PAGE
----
2 lbs. Yukon gold potatoes
1 tsp. table salt
1/4 cup vegetable or grapeseed oil
1 tsp. kosher salt, divided
1/4 tsp. coarse black pepper
Get out your potatoes and wash them. Use a waxy potato like Yukon gold. You want one medium potato per person, or about 1/3 of a pound per person. Cut smaller potatoes in half and then in half again. Cut larger one in half and then each half into 4-6 pieces.
Put potatoes in a pot that is just bigger than what they need. You don't want it too small since that's hard to stir them in. And not too big since that will increase cooking time. Add table salt and stir. And add enough water just to cover the potatoes. Partially cover the pot and put it over high heat until it reaches a simmer. Don't go far away since potatoes have a tendency to boil over and make a big mess.
When it reaches a simmer, uncover the pot. Preheat the oven to 450ºF. Simmer until potatoes are fork-tender, 8-10 minutes. Drain potatoes. Put the potatoes back into the pot you cooked them in.
Put a nice layer of oil into a rimmed pan that is big enough to fit the potatoes in a single layer. Put the pan into the preheated oven until the oil is smoking hot, 5 minutes does the trick. While the oil heats, put the lid on the potato pot and give the pot one good shake. That shake breaks up the edges of the potatoes a bit making them brown better (because tiny bits and edges brown more than flat smooth pieces).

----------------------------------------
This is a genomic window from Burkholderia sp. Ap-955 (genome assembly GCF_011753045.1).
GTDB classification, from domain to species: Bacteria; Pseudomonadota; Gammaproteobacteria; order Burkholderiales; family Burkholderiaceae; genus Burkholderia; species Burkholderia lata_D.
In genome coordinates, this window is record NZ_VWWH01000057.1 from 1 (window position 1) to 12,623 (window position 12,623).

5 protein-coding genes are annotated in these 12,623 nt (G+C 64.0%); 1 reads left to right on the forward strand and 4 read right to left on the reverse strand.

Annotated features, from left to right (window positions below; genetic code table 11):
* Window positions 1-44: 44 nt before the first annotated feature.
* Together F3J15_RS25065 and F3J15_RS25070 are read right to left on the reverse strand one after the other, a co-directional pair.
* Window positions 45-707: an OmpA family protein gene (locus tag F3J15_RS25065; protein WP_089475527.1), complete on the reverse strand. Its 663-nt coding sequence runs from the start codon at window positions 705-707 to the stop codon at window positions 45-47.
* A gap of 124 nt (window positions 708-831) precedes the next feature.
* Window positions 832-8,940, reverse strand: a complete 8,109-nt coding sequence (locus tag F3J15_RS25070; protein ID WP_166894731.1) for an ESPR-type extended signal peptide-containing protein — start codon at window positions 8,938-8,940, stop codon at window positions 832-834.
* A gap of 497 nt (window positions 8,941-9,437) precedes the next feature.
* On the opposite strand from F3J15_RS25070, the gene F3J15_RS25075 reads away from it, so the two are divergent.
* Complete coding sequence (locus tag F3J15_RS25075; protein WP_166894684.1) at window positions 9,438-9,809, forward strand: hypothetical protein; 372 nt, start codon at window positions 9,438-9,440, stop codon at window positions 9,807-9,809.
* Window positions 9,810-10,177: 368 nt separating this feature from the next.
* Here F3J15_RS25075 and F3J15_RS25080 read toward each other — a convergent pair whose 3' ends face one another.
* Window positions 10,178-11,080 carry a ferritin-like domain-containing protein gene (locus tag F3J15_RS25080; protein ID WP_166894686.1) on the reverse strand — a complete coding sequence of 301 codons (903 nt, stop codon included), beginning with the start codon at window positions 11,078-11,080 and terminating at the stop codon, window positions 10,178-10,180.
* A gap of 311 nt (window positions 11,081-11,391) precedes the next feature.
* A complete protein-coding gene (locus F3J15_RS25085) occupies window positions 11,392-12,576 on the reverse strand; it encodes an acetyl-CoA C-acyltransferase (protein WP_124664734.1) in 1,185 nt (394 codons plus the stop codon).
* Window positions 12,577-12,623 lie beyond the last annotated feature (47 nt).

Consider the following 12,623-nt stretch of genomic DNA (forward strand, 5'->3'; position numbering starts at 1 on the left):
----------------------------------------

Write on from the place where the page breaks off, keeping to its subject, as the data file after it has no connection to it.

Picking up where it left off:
Take the pan of oil out of the oven and add the potatoes. Give them a stir to coat them in oil. Add 1/2 teaspoon of the kosher salt and the coarse black pepper. Put them in the oven until undersides are well-browned, about 30 minutes.
Use tongs to flip potatoes so that an unbrowned side of each potato is in contact with the pan. Return to the oven until new undersides are brown, about 15 minutes. Line a large plate with kitchen towel and transfer the potatoes onto it. This is to blot off any excess oil. You can shimmy the plate around a bit so that the potatoes get blotted on all sides. Add a bit of kosher salt at this point.